"In the both the movie and music businesses, there are an army of individuals responsible bringing art to life. What's one of the biggest differences between the two? In the movie business the "crew" is respected. In the music business the "frauds" are respected." —Sa'id (Amir Said)
Why is the NFL's business model so solid, and why is there so much talent parity throughout the league? I'll tell you why: It's because the NFL values veteran leadership. Indeed, the NFL routinely recycles proven winners at coaching and front office positions.
In contrast, the major record companies have traditionally relied on leadership that was never REALLY proven at all. In the old music industry, a "hit record" was secured through the avenues of traditional media and controlled distribution channels. So when traditional media gave way to new media and when new distribution channels opened up, fraudulent music experts were exposed.
Success of Miami Dolphins: One Example of NFL's Solid Business Model
The competitiveness of the Miami Dolphins football team is not a fluke. It is a direct result of Bill Parcells' proven leadership. On the other hand, the so-called proven track record of some of the music industry's greatest names is not the result of their leadership, but instead the benefit of a rigged playing field that virtually guaranteed hit records—so long as the general public only had real access to just a few artists already in the machine. And now that music listeners have real access to choice and variety, it should come as no surprise that many of the music industry's most celebrated leaders have nothing really to celebrate at all.
In case you haven't noticed, radio broadcasting is increasingly losing its influence over the general public's music listening (and buying) decisions. In his rather organic and illuminating study, author and Wired Magazine Editor-in-Chief Chris Anderson notes that "in 1993, Americans spent an average of twenty-three hours and fifteen minutes per week tuned in to the radio;" and that by the spring of 2004, that figure "had dropped to nineteen hours and forty-five minutes" (a 15% decline), bringing traditional radio listenership to a "twenty-seven year low." To be certain, traditional radio listenership continues to spiral downward. In fact, if the current rate of decline simply holds up, 2009 will show an 8% decrease in traditional radio listenership. This means that since 1993, there will have been at least a 25% nosedive in traditional radio listenership—a rather precipitous drop, to say the least.
Where Have All the Traditional Radio Listeners Gone and Why
There are many reasons why radio listenership continues to decline at such a rapid pace. Radio behemoth Clear Channel and its one-size-fits-all radio centralization—what Anderson rightfully regards as Clear Channel's bland homogenization—has indeed played a role. And we can not overlook the fact that the increasing lack of artistry found in the music industry-pushed "hits" has also prodded some music listeners away from the radio. But these factors represent the under card. The main event—if you will—is choice and variety.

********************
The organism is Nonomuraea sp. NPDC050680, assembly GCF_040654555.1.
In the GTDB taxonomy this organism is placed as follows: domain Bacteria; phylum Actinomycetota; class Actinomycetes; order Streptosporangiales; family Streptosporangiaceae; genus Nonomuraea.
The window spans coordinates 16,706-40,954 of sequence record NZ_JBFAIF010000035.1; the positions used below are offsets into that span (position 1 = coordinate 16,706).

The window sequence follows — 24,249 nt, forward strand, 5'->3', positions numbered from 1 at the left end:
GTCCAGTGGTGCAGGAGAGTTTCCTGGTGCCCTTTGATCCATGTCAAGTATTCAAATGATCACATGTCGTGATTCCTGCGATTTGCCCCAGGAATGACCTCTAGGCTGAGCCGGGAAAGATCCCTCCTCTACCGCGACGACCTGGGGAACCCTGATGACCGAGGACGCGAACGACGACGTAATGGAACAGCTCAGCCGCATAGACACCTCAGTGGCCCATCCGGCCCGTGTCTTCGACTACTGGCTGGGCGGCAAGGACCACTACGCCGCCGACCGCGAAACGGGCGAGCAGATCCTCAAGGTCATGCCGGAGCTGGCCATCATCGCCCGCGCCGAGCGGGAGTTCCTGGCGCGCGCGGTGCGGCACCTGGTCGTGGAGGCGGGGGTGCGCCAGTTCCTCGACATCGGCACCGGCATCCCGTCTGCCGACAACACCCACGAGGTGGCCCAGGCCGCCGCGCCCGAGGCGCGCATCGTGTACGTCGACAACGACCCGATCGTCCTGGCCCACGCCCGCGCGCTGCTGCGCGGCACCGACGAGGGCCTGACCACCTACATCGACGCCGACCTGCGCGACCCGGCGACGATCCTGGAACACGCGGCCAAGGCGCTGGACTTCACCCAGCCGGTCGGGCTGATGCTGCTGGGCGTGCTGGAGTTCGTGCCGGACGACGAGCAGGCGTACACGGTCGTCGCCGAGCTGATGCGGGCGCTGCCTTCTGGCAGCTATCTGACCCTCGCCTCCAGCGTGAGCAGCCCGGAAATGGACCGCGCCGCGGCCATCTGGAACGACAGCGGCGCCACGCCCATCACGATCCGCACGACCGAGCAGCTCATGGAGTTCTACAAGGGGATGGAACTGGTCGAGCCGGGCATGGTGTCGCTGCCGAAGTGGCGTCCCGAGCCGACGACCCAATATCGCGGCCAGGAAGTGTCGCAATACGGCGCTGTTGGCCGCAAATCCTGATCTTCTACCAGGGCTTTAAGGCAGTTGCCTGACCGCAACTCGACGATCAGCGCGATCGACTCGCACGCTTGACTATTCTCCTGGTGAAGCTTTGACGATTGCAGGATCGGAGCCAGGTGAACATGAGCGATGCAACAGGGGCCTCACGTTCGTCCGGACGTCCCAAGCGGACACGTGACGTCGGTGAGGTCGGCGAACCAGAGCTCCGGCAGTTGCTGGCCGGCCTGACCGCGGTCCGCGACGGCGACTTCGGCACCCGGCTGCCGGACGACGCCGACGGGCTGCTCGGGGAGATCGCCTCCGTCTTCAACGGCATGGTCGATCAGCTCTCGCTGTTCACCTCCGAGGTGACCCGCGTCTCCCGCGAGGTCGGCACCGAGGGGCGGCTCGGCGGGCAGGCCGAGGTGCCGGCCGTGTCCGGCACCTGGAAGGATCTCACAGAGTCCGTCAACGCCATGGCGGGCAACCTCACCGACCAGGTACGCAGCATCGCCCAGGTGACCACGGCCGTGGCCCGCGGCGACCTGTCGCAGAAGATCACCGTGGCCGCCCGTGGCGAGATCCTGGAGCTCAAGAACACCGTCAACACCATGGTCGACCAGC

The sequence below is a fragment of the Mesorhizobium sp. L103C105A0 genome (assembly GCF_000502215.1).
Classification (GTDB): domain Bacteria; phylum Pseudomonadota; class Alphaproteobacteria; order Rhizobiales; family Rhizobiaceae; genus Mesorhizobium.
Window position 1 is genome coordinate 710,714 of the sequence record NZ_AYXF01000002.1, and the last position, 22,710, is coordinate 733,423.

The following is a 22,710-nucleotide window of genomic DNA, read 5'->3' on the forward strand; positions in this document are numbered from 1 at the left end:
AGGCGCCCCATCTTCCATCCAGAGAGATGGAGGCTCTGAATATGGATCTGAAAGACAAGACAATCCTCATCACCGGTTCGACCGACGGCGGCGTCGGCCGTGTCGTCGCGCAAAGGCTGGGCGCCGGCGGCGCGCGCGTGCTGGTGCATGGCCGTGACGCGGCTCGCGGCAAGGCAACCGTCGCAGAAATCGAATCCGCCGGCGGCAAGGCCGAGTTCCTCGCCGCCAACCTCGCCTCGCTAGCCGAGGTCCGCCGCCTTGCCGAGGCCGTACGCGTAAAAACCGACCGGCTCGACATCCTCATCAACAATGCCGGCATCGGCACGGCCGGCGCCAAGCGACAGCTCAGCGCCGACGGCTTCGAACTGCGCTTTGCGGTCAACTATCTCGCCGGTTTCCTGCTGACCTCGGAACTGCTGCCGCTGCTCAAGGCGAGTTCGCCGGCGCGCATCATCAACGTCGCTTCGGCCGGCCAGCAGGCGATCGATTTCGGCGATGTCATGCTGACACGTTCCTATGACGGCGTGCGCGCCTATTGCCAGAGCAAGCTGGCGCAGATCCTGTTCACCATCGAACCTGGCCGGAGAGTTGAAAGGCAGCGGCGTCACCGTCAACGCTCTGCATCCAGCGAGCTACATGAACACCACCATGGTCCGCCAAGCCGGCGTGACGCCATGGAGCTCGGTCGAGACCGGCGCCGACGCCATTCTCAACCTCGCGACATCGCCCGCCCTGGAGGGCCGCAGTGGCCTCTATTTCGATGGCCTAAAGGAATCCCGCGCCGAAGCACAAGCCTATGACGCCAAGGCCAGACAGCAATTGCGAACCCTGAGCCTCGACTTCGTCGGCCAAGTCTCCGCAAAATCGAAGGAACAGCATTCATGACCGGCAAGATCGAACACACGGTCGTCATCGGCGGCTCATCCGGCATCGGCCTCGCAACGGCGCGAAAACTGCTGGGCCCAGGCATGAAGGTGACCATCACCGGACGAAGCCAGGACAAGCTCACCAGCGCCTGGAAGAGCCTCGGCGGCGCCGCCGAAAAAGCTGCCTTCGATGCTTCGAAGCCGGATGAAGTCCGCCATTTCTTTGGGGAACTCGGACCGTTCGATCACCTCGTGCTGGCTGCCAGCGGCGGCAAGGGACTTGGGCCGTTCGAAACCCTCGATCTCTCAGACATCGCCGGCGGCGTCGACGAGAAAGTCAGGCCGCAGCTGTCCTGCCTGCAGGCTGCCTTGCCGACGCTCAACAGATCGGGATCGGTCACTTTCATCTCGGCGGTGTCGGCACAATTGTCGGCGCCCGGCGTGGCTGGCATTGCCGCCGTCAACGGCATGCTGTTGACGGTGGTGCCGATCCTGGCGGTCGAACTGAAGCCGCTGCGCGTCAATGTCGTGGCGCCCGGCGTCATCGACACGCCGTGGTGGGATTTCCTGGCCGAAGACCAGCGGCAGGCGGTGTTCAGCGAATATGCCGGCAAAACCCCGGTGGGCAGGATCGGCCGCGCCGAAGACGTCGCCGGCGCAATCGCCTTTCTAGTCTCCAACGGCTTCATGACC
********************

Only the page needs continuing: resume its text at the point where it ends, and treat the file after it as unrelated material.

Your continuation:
Remember when we "heard it on the radio?" Well, yeah, that was back when we really had no choice. Let's remember: Traditional radio represents the old “hit” music model of narrow choice and low variety; no choice or variety meant that you had to listen to the radio and whatever traditional media deemed as a hit. But the web age has truly brought more choice and variety through a myriad of more music listening options. With the expansion and popularity of the internet as well as the advent of the must-have iPod and other MP3 players, many traditional radio listeners peeled away from the radio and moved towards those options that, in effect, allowed them to be their own personal radio programmers.
So Who’s still listening to the radio?
Whether due to unchecked arrogance or denial, broadcast radio culture has failed to see the writing on the wall. Indeed, instead of opening up their programming and shifting to a more variety-based structure, radio stations (particularly in the urban market) are pairing down their playlists, essentially walling them off from the threat of any real variety. So entrenched is this culture that many of the same household radio personalities from 1993 are still on the radio in the same regional markets. This certainly begs the question, How can the very people who have been behind the wheel during the decline in radio listenership still be given the keys to drive broadcast radio towards new horizons? The answer, of course, is: They can't!
In fact, I would argue that many of these held-over radio personalities have been left in place just to cater to those music listeners who have yet to escape the traditional radio programming model. After all, if there is as much as 75% of the once-mighty radio listenership, one can understand why the grand old music industry is still supporting the old radio model. For the music industry—which is seemingly dedicated to bleeding manufactured formulas dry—is always the last to know when something new has emerged, and something old has died.
(1) Anderson, Chris, The Long Tail: Why the Future of Business is Selling Less of More, (New York: Hyperion, 2006), 35.